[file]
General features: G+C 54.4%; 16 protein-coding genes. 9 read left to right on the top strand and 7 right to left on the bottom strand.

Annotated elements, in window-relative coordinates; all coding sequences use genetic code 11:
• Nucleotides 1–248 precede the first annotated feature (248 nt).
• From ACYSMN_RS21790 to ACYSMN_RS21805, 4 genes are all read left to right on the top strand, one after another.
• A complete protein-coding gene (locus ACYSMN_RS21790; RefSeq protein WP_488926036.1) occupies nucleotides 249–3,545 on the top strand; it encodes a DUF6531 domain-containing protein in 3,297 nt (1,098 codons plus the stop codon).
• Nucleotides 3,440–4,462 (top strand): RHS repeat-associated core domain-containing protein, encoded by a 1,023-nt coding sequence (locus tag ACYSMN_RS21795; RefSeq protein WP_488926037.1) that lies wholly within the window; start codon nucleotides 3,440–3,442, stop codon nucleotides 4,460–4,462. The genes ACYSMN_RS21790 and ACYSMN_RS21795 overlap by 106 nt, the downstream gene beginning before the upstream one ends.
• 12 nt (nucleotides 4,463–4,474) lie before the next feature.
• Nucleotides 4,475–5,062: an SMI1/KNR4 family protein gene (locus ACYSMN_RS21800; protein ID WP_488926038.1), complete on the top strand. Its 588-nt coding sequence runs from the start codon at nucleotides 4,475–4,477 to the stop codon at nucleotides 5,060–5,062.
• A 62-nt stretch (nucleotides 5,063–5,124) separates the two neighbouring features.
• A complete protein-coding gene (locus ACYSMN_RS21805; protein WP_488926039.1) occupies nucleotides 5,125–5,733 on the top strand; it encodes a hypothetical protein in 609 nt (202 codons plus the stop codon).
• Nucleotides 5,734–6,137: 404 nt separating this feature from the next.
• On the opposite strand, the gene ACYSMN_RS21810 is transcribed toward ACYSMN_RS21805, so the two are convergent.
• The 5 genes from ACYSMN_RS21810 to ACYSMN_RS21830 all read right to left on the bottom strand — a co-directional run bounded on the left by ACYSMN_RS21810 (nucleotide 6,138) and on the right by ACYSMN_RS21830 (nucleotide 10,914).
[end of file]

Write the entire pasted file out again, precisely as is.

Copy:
General features: G+C 54.4%; 16 protein-coding genes. 9 read left to right on the top strand and 7 right to left on the bottom strand.

Annotated elements, in window-relative coordinates; all coding sequences use genetic code 11:
• Nucleotides 1–248 precede the first annotated feature (248 nt).
• From ACYSMN_RS21790 to ACYSMN_RS21805, 4 genes are all read left to right on the top strand, one after another.
• A complete protein-coding gene (locus ACYSMN_RS21790; RefSeq protein WP_488926036.1) occupies nucleotides 249–3,545 on the top strand; it encodes a DUF6531 domain-containing protein in 3,297 nt (1,098 codons plus the stop codon).
• Nucleotides 3,440–4,462 (top strand): RHS repeat-associated core domain-containing protein, encoded by a 1,023-nt coding sequence (locus tag ACYSMN_RS21795; RefSeq protein WP_488926037.1) that lies wholly within the window; start codon nucleotides 3,440–3,442, stop codon nucleotides 4,460–4,462. The genes ACYSMN_RS21790 and ACYSMN_RS21795 overlap by 106 nt, the downstream gene beginning before the upstream one ends.
• 12 nt (nucleotides 4,463–4,474) lie before the next feature.
• Nucleotides 4,475–5,062: an SMI1/KNR4 family protein gene (locus ACYSMN_RS21800; protein ID WP_488926038.1), complete on the top strand. Its 588-nt coding sequence runs from the start codon at nucleotides 4,475–4,477 to the stop codon at nucleotides 5,060–5,062.
• A 62-nt stretch (nucleotides 5,063–5,124) separates the two neighbouring features.
• A complete protein-coding gene (locus ACYSMN_RS21805; protein WP_488926039.1) occupies nucleotides 5,125–5,733 on the top strand; it encodes a hypothetical protein in 609 nt (202 codons plus the stop codon).
• Nucleotides 5,734–6,137: 404 nt separating this feature from the next.
• On the opposite strand, the gene ACYSMN_RS21810 is transcribed toward ACYSMN_RS21805, so the two are convergent.
• The 5 genes from ACYSMN_RS21810 to ACYSMN_RS21830 all read right to left on the bottom strand — a co-directional run bounded on the left by ACYSMN_RS21810 (nucleotide 6,138) and on the right by ACYSMN_RS21830 (nucleotide 10,914).